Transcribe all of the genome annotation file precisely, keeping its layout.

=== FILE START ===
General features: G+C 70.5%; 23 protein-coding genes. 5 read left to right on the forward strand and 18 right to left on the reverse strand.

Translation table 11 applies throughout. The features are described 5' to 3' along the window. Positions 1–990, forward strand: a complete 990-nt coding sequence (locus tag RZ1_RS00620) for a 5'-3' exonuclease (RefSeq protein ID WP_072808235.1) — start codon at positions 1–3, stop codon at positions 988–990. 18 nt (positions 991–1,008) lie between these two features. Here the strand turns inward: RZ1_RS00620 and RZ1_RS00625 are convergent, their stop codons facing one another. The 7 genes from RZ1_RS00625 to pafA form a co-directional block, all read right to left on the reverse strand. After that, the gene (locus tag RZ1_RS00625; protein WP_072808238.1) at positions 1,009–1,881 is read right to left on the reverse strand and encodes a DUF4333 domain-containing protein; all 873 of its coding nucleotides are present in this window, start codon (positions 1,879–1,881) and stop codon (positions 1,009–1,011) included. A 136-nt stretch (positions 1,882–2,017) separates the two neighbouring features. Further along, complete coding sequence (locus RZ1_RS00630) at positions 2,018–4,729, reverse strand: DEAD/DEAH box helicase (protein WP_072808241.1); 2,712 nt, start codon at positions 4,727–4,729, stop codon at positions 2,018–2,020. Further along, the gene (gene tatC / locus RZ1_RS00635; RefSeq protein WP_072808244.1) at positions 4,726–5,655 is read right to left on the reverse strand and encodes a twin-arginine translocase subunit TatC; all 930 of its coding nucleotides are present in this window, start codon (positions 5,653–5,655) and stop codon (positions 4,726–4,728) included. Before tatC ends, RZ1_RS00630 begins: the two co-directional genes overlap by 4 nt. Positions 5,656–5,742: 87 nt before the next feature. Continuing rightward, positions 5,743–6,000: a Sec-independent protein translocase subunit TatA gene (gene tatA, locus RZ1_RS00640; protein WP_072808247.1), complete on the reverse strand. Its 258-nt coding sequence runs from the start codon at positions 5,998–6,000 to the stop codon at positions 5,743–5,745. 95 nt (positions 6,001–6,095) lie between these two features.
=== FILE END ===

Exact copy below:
General features: G+C 70.5%; 23 protein-coding genes. 5 read left to right on the forward strand and 18 right to left on the reverse strand.

Translation table 11 applies throughout. The features are described 5' to 3' along the window. Positions 1–990, forward strand: a complete 990-nt coding sequence (locus tag RZ1_RS00620) for a 5'-3' exonuclease (RefSeq protein ID WP_072808235.1) — start codon at positions 1–3, stop codon at positions 988–990. 18 nt (positions 991–1,008) lie between these two features. Here the strand turns inward: RZ1_RS00620 and RZ1_RS00625 are convergent, their stop codons facing one another. The 7 genes from RZ1_RS00625 to pafA form a co-directional block, all read right to left on the reverse strand. After that, the gene (locus tag RZ1_RS00625; protein WP_072808238.1) at positions 1,009–1,881 is read right to left on the reverse strand and encodes a DUF4333 domain-containing protein; all 873 of its coding nucleotides are present in this window, start codon (positions 1,879–1,881) and stop codon (positions 1,009–1,011) included. A 136-nt stretch (positions 1,882–2,017) separates the two neighbouring features. Further along, complete coding sequence (locus RZ1_RS00630) at positions 2,018–4,729, reverse strand: DEAD/DEAH box helicase (protein WP_072808241.1); 2,712 nt, start codon at positions 4,727–4,729, stop codon at positions 2,018–2,020. Further along, the gene (gene tatC / locus RZ1_RS00635; RefSeq protein WP_072808244.1) at positions 4,726–5,655 is read right to left on the reverse strand and encodes a twin-arginine translocase subunit TatC; all 930 of its coding nucleotides are present in this window, start codon (positions 5,653–5,655) and stop codon (positions 4,726–4,728) included. Before tatC ends, RZ1_RS00630 begins: the two co-directional genes overlap by 4 nt. Positions 5,656–5,742: 87 nt before the next feature. Continuing rightward, positions 5,743–6,000: a Sec-independent protein translocase subunit TatA gene (gene tatA, locus RZ1_RS00640; protein WP_072808247.1), complete on the reverse strand. Its 258-nt coding sequence runs from the start codon at positions 5,998–6,000 to the stop codon at positions 5,743–5,745. 95 nt (positions 6,001–6,095) lie between these two features.